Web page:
Sustainability is gaining interest among academics and practitioners due to increased stakeholder awareness of environmental and social issues. However, relatively little research has been conducted on the extent to which firms have integrated social sustainability aspects into the management of their supply chains in emerging economies. The purpose of this article is to explore the social issues pertinent to suppliers and to identify measures and dimensions related to social sustainability in emerging economies. Further, it explores the benefits suppliers and buyers gain by effectively managing such social issues. For this purpose, first, in-depth interviews were conducted with 27 supply chain managers. Further, a survey was conducted in Indian manufacturing industries and co-variance-based structural equation modeling was used to test the hypothesized model. The findings reveal that there are 18 validated supplier social sustainability measures underlying five social dimensions: labor rights, safety and health, societal responsibility, diversity, and product responsibility. The results also suggest a positive relationship between supplier social sustainability practices and supply chain performance mediated by supplier performance. In addition, the role of the buyer's commitment and investment moderates both suppliers and supply chain performance. These results are relevant because they not only identify the social issues plaguing supply chains in emerging economies, but also have practical implications for organizations trying to build socially sustainable supply chains for competitive advantage.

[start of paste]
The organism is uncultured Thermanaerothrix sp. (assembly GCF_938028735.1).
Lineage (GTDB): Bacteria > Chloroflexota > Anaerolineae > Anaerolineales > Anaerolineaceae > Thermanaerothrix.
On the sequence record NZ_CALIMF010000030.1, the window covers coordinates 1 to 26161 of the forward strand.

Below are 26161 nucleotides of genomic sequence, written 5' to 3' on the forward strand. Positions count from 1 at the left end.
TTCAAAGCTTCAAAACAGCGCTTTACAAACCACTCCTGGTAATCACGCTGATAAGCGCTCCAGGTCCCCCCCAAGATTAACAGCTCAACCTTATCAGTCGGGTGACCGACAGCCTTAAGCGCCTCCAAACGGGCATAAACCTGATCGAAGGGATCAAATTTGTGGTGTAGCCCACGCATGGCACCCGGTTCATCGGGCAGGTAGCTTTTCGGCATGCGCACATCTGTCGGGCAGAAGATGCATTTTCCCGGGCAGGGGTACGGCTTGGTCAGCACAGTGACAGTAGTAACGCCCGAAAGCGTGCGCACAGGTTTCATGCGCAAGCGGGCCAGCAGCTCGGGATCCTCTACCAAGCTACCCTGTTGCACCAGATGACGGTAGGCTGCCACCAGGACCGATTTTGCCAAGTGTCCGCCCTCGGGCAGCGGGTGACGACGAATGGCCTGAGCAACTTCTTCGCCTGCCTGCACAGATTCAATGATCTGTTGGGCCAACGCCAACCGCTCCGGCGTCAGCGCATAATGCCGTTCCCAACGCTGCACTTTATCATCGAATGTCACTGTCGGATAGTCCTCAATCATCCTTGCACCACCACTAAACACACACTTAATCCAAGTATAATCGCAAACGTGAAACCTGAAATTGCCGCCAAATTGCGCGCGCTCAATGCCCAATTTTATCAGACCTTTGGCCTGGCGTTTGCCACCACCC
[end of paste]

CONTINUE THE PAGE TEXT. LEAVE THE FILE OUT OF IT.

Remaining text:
All Science Journal Classification (ASJC) codes
- Business, Management and Accounting(all)
- Economics and Econometrics
- Management Science and Operations Research
- Industrial and Manufacturing Engineering